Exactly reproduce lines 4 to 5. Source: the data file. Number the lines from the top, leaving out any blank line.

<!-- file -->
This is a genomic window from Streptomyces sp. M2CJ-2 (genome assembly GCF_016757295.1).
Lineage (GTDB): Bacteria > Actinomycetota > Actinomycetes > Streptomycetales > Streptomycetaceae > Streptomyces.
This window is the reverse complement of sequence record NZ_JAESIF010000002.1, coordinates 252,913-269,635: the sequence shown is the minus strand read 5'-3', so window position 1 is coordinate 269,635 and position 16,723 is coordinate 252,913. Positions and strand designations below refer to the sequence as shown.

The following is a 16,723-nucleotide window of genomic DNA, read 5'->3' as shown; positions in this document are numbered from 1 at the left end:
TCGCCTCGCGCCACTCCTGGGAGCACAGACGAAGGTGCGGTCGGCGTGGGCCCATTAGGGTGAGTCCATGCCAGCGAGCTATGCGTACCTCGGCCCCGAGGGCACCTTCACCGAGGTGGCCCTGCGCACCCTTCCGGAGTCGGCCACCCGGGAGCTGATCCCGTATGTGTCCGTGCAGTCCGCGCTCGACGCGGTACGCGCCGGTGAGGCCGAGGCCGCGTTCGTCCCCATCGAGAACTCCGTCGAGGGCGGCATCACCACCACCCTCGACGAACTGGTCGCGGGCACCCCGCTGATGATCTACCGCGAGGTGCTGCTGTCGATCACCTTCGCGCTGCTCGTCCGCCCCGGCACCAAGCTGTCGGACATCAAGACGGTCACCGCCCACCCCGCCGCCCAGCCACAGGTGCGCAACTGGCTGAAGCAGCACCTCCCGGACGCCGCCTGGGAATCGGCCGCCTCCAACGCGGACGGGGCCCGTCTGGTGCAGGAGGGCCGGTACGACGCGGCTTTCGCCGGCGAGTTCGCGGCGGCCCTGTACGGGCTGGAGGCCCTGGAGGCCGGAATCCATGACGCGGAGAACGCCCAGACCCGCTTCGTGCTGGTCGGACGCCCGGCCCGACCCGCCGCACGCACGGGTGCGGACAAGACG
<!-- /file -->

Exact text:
The following is a 16,723-nucleotide window of genomic DNA, read 5'->3' as shown; positions in this document are numbered from 1 at the left end:
TCGCCTCGCGCCACTCCTGGGAGCACAGACGAAGGTGCGGTCGGCGTGGGCCCATTAGGGTGAGTCCATGCCAGCGAGCTATGCGTACCTCGGCCCCGAGGGCACCTTCACCGAGGTGGCCCTGCGCACCCTTCCGGAGTCGGCCACCCGGGAGCTGATCCCGTATGTGTCCGTGCAGTCCGCGCTCGACGCGGTACGCGCCGGTGAGGCCGAGGCCGCGTTCGTCCCCATCGAGAACTCCGTCGAGGGCGGCATCACCACCACCCTCGACGAACTGGTCGCGGGCACCCCGCTGATGATCTACCGCGAGGTGCTGCTGTCGATCACCTTCGCGCTGCTCGTCCGCCCCGGCACCAAGCTGTCGGACATCAAGACGGTCACCGCCCACCCCGCCGCCCAGCCACAGGTGCGCAACTGGCTGAAGCAGCACCTCCCGGACGCCGCCTGGGAATCGGCCGCCTCCAACGCGGACGGGGCCCGTCTGGTGCAGGAGGGCCGGTACGACGCGGCTTTCGCCGGCGAGTTCGCGGCGGCCCTGTACGGGCTGGAGGCCCTGGAGGCCGGAATCCATGACGCGGAGAACGCCCAGACCCGCTTCGTGCTGGTCGGACGCCCGGCCCGACCCGCCGCACGCACGGGTGCGGACAAGACG